Insecurity...plain and simple.

HididiScribbler

HididiScribbler

Specializes in NICU. 86 Posts

I have two friends who are paramedics...I haven't really talked about it with one of them, but I've talked about nursing, medicine and all sorts of things with the other. He was thrilled for me when I got into nursing school, has friends who are nurses and seems to have nothing but respect for the nursing profession. There are also some paramedics becoming RNs at my school...

So, I was surprised when I started clinicals and the paramedics would laugh at us as we came out of the hospital. Now, we do wear bright white uniforms, but really?! They also never talk to the nurses...

It seems so silly and pointless to have some hostility or complete disrespect for nurses...and that just leads to nurses having hostility for paramedics.

To be fair, though, some of the nurses (and CNAs) at the hospital were worse to us than the paramedics...there's nothing like being at the bottom of the totem pole...

ERNurse752

ERNurse752, RN

Has 8 years experience. 1,323 Posts

We have pretty good relations between medics and nurses and docs where I've worked. There are always exceptions, but on the whole, there is mutual respect.

Cocky kills!

tridil2000

tridil2000, MSN, RN

Has 35 years experience. 657 Posts

This post is not intended to knock paramedics because I know they do an important job, but I was just wondering if any of you have experienced this.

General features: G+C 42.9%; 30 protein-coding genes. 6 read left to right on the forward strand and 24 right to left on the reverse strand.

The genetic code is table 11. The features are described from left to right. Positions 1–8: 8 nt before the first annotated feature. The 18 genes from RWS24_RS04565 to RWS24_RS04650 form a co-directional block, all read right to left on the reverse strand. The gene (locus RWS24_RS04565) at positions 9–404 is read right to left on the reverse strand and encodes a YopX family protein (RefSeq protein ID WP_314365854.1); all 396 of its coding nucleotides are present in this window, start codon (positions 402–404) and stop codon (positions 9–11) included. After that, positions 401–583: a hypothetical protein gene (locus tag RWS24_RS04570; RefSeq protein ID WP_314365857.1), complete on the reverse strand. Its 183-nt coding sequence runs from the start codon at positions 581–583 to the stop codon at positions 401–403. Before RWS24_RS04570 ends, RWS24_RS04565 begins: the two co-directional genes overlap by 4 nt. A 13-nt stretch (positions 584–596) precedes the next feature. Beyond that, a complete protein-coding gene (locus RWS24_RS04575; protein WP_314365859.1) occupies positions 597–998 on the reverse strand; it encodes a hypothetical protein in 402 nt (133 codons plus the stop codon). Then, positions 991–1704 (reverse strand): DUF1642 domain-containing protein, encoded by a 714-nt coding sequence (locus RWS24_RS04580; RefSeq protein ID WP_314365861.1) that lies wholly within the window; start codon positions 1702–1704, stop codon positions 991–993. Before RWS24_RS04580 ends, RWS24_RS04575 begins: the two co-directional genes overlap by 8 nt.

I work in ICU/CCU and the facility is going through some remodelling of the units so they have shut down a part of it to bring in the new equipment and stuff. Since the units are now functioning at about half their usual capacity they have been floating us out to tele and to the ER. I had never worked as an ER nurse before and I've never had much opportunity to work alongside paramedics so the nurse/paramedic relationship is all new to me. I've noticed since day one that the RNs and the paramedics in this ER hate one another but tolerate one another only because they have to, and they use every opportunity to make verbal snipes at one another.

The ER RNs say the paramedics who come through there do not respect them because they consider RNs to be patient aides. My preceptor there told me that the 'us against them' culture has existed for a long time and that nurses have been forced to stand up for themselves after taking many years of abuse from both the physicians and the paramedics. I'm pretty new in the ER and I've already heard many of the jokes and insinuations about how stupid nurses are, but I decided against getting involved in it. The nurse manager is the quiet type who lets things slide and does nothing to back up her nurses so the situation goes on and on.